When we talk about ‘progressive’ geometry, it means moving further away from all-road and cyclocross bikes, where the gravel sector started, and learning from mountain bikes, which have unlocked more capability, confidence and (most importantly) fun by exploring slacker geometry.
Let’s clear up one thing from the start – it isn’t about the stem. The goal is to lengthen the front of the bike for added stability over rough and/or steep terrain and that requires a shorter stem to preserve the reach to the handlebar. A shorter stem does create a smaller arc for the bar and your hands as you steer the bike, which would quicken the steering slightly, but this is already offset by the wider handlebars fitted to gravel bikes.
The long reach fit concept first appeared in mountain biking. Gnarlier and/or steeper terrain requires a longer front-centre (BB to front axle distance) so that your weight is further behind the front axle and the bike is better able to roll over rocks, bumps etc. The effect is to reduce the forward tipping caused by hitting a rock or bump.
It’s easy to picture this force when using extreme examples. First, picture a unicycle, on which the rider sits directly above the front axle. Even a very small bump will cause the rider to tip forwards over the wheel. Now imagine a recumbent bike, with the rider laying reclined between the wheels, barely above the front axle – it’s almost impossible to cause the rider and bike to tip forward over the front wheel. A recumbent obviously isn’t an effective solution for riding gravel, so it’s necessary to find a solution that gives enough of this stabilising effect without compromising the bike.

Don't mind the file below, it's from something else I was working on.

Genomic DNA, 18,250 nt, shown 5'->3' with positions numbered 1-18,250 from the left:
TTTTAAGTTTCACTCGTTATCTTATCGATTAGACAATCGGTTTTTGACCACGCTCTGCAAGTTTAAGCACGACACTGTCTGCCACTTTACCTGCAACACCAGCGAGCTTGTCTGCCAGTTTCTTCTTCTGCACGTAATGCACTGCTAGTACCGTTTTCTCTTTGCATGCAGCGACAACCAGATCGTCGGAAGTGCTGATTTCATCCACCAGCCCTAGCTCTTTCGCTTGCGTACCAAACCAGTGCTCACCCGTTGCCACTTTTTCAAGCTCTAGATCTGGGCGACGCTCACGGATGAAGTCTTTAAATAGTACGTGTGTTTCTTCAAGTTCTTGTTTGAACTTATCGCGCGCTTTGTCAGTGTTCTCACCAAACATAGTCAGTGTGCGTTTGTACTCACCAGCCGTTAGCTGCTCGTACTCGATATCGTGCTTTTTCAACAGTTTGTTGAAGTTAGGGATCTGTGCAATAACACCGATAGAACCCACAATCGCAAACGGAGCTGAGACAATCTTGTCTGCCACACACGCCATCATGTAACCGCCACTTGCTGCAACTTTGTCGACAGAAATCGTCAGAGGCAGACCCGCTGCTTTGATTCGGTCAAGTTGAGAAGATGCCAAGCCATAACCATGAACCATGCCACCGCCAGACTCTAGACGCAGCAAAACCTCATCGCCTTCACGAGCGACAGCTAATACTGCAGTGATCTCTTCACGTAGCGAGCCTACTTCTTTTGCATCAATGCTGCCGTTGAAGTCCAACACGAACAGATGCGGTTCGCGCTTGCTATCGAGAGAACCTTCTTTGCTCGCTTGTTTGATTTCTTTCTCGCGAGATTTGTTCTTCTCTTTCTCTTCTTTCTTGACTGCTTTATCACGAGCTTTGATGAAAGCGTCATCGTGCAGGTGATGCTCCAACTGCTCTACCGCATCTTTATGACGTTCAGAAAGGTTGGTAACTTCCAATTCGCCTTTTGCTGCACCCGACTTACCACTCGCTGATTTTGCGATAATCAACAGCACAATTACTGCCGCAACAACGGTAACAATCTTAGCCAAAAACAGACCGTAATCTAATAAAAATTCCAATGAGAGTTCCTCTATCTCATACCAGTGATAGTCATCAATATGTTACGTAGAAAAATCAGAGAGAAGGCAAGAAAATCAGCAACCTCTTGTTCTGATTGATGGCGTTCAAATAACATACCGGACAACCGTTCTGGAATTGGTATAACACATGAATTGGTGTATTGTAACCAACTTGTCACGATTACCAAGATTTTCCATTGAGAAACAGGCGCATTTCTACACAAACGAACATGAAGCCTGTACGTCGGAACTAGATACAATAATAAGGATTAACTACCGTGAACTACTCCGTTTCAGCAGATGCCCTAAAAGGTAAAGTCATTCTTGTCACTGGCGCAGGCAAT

Extending the front centre can be achieved in two ways: 1) a slacker head angle to push the axle away; 2) a longer toptube that moves the whole front of the bike further away.
Each has its trade-offs. Changing the head angle directly and profoundly affects the steering characteristics. Lengthening the toptube changes the fit and also the handling.
Gravity mountain bikes have adopted both, going as far as using vertical seatposts, zero length direct-fit stems, and fork angles so slack that they look as if a headtube weld has failed.
For a gravel bike, no such extremities are required – we’re looking for nuanced changes – and the benefits always have to be balanced against the trade-offs, so we use a longer toptube and slacker steering geometry, but neither one in extremis. We know that it’s possible to go too far with these ideas and we firmly believe that we have found the sweet spot.
The result is that the Assassin is greatly more capable and confidence-inspiring on rough terrain, while still climbing like one of our road bikes and allowing you to achieve your optimum position. Our prototypes proved all of this over and over during testing on every type of terrain imaginable, chasing KOMs, playing in the singletrack, and loaded up for all-day epic rides.